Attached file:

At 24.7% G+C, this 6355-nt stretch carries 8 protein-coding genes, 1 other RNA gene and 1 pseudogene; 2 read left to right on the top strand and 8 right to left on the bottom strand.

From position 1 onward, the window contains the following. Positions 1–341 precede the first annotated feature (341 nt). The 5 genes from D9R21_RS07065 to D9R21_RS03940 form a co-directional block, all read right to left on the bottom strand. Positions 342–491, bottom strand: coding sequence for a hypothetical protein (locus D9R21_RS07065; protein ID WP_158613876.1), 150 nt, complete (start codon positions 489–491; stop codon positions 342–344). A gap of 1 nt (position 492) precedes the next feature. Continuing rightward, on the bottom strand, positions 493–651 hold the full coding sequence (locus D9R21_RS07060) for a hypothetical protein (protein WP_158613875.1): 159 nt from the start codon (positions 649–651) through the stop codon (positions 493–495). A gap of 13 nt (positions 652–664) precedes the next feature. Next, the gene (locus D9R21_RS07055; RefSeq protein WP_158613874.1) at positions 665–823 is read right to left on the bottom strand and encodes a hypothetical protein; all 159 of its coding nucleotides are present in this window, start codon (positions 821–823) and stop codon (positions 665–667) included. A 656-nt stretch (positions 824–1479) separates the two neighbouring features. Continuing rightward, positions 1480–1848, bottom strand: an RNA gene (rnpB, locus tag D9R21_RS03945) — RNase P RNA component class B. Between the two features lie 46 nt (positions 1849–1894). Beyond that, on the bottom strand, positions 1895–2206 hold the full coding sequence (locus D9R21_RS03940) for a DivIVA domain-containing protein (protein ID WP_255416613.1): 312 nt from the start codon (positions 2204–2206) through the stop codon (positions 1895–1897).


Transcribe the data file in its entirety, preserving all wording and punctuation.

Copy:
At 24.7% G+C, this 6355-nt stretch carries 8 protein-coding genes, 1 other RNA gene and 1 pseudogene; 2 read left to right on the top strand and 8 right to left on the bottom strand.

From position 1 onward, the window contains the following. Positions 1–341 precede the first annotated feature (341 nt). The 5 genes from D9R21_RS07065 to D9R21_RS03940 form a co-directional block, all read right to left on the bottom strand. Positions 342–491, bottom strand: coding sequence for a hypothetical protein (locus D9R21_RS07065; protein ID WP_158613876.1), 150 nt, complete (start codon positions 489–491; stop codon positions 342–344). A gap of 1 nt (position 492) precedes the next feature. Continuing rightward, on the bottom strand, positions 493–651 hold the full coding sequence (locus D9R21_RS07060) for a hypothetical protein (protein WP_158613875.1): 159 nt from the start codon (positions 649–651) through the stop codon (positions 493–495). A gap of 13 nt (positions 652–664) precedes the next feature. Next, the gene (locus D9R21_RS07055; RefSeq protein WP_158613874.1) at positions 665–823 is read right to left on the bottom strand and encodes a hypothetical protein; all 159 of its coding nucleotides are present in this window, start codon (positions 821–823) and stop codon (positions 665–667) included. A 656-nt stretch (positions 824–1479) separates the two neighbouring features. Continuing rightward, positions 1480–1848, bottom strand: an RNA gene (rnpB, locus tag D9R21_RS03945) — RNase P RNA component class B. Between the two features lie 46 nt (positions 1849–1894). Beyond that, on the bottom strand, positions 1895–2206 hold the full coding sequence (locus D9R21_RS03940) for a DivIVA domain-containing protein (protein ID WP_255416613.1): 312 nt from the start codon (positions 2204–2206) through the stop codon (positions 1895–1897).